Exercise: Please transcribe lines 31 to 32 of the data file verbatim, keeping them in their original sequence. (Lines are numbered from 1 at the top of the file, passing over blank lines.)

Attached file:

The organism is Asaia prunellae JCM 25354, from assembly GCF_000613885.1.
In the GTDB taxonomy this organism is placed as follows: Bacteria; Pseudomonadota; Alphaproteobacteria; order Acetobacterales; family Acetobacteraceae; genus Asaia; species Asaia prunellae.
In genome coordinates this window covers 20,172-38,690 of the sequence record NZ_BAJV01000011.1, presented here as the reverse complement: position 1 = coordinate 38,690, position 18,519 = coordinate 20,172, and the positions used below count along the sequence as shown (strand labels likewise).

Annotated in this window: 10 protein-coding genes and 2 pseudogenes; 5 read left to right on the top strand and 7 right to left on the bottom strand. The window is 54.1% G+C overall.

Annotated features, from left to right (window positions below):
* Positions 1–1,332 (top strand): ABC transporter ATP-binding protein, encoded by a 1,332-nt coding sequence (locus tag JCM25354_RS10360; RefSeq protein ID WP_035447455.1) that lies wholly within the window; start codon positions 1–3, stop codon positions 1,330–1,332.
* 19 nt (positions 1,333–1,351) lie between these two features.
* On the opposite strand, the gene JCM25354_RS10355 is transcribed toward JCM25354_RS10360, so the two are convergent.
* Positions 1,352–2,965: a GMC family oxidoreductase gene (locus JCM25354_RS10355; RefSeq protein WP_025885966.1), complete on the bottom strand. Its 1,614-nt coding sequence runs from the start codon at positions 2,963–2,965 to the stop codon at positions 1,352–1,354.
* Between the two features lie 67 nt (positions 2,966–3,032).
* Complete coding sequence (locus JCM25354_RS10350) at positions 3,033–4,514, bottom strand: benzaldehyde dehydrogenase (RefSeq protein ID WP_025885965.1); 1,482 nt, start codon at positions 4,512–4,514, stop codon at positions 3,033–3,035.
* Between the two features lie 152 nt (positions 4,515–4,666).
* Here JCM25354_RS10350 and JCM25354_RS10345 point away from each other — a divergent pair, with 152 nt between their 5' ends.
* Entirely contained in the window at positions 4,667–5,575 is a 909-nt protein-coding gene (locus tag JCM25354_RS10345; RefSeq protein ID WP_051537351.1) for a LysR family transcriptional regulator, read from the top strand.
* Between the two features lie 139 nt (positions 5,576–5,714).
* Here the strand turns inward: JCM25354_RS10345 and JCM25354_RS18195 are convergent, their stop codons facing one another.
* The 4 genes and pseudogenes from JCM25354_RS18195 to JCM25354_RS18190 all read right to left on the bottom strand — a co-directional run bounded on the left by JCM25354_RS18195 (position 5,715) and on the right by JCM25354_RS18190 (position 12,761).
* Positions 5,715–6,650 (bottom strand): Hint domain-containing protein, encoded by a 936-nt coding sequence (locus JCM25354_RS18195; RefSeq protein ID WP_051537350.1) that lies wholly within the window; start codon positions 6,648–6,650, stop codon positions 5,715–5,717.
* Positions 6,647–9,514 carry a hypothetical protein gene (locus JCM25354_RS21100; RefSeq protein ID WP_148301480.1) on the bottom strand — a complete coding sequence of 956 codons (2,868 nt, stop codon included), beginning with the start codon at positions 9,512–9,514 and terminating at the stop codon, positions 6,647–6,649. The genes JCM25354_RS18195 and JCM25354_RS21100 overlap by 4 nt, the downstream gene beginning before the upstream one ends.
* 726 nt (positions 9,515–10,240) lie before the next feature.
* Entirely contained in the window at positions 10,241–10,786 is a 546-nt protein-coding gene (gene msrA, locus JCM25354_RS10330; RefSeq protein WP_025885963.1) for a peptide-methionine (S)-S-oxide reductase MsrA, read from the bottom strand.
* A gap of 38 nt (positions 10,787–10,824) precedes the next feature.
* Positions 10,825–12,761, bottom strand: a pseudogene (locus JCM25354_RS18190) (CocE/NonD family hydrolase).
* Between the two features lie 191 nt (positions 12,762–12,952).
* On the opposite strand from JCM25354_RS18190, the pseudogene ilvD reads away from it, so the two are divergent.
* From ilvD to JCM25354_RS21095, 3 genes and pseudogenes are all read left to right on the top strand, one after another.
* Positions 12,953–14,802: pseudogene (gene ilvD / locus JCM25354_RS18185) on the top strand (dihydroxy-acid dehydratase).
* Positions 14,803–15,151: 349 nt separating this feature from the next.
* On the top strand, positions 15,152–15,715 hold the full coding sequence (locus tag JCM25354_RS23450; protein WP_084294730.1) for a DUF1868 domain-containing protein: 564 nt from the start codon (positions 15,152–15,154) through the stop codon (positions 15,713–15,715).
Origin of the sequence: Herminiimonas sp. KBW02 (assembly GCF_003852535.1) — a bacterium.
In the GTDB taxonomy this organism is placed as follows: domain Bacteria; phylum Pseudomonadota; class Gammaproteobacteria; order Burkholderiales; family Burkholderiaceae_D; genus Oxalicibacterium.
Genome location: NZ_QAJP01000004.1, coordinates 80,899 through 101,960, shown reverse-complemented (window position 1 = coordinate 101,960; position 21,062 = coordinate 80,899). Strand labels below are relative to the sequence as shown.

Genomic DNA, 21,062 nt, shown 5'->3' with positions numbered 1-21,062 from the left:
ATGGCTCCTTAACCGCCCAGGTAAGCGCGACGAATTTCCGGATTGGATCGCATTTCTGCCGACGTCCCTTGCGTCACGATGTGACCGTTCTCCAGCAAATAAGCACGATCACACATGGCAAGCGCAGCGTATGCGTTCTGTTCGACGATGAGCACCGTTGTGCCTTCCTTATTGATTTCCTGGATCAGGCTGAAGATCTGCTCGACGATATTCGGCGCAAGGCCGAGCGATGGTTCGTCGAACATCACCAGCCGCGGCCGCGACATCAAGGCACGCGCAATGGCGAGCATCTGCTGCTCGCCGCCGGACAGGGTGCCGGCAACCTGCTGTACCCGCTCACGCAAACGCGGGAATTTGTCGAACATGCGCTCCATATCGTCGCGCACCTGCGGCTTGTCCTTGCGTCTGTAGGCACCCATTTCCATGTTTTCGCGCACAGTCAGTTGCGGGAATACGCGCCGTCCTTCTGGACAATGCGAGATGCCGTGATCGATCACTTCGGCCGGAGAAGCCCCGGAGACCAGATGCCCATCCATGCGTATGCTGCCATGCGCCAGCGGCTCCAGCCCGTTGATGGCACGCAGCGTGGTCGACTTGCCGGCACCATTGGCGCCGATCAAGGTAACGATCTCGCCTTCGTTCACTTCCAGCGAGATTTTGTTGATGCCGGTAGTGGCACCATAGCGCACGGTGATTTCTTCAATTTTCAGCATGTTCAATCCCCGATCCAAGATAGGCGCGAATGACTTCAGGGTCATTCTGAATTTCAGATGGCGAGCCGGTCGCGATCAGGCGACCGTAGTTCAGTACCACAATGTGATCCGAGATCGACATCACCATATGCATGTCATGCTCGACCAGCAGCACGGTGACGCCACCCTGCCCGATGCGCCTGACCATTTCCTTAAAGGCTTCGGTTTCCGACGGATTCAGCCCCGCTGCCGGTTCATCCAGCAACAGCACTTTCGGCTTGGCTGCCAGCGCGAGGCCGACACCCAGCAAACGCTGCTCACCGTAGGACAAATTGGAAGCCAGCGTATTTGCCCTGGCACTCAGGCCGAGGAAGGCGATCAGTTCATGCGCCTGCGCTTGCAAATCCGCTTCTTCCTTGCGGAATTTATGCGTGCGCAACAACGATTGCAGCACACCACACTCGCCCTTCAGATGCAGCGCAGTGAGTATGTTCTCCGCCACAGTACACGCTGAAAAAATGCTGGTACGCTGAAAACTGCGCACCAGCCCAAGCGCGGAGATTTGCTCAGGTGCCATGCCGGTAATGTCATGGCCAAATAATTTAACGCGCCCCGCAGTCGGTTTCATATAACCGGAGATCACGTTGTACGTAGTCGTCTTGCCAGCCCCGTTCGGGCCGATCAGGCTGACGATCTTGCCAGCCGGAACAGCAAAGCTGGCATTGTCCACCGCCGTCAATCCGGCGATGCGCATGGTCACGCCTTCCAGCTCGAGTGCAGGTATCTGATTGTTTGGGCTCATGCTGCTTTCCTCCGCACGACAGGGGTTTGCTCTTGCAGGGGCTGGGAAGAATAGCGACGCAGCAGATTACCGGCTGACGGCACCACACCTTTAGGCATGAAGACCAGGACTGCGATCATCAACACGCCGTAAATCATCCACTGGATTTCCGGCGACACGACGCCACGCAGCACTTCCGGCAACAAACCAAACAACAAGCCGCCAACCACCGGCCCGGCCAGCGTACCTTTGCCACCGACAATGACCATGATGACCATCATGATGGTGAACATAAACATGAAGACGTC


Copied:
In the GTDB taxonomy this organism is placed as follows: domain Bacteria; phylum Pseudomonadota; class Gammaproteobacteria; order Burkholderiales; family Burkholderiaceae_D; genus Oxalicibacterium.
Genome location: NZ_QAJP01000004.1, coordinates 80,899 through 101,960, shown reverse-complemented (window position 1 = coordinate 101,960; position 21,062 = coordinate 80,899). Strand labels below are relative to the sequence as shown.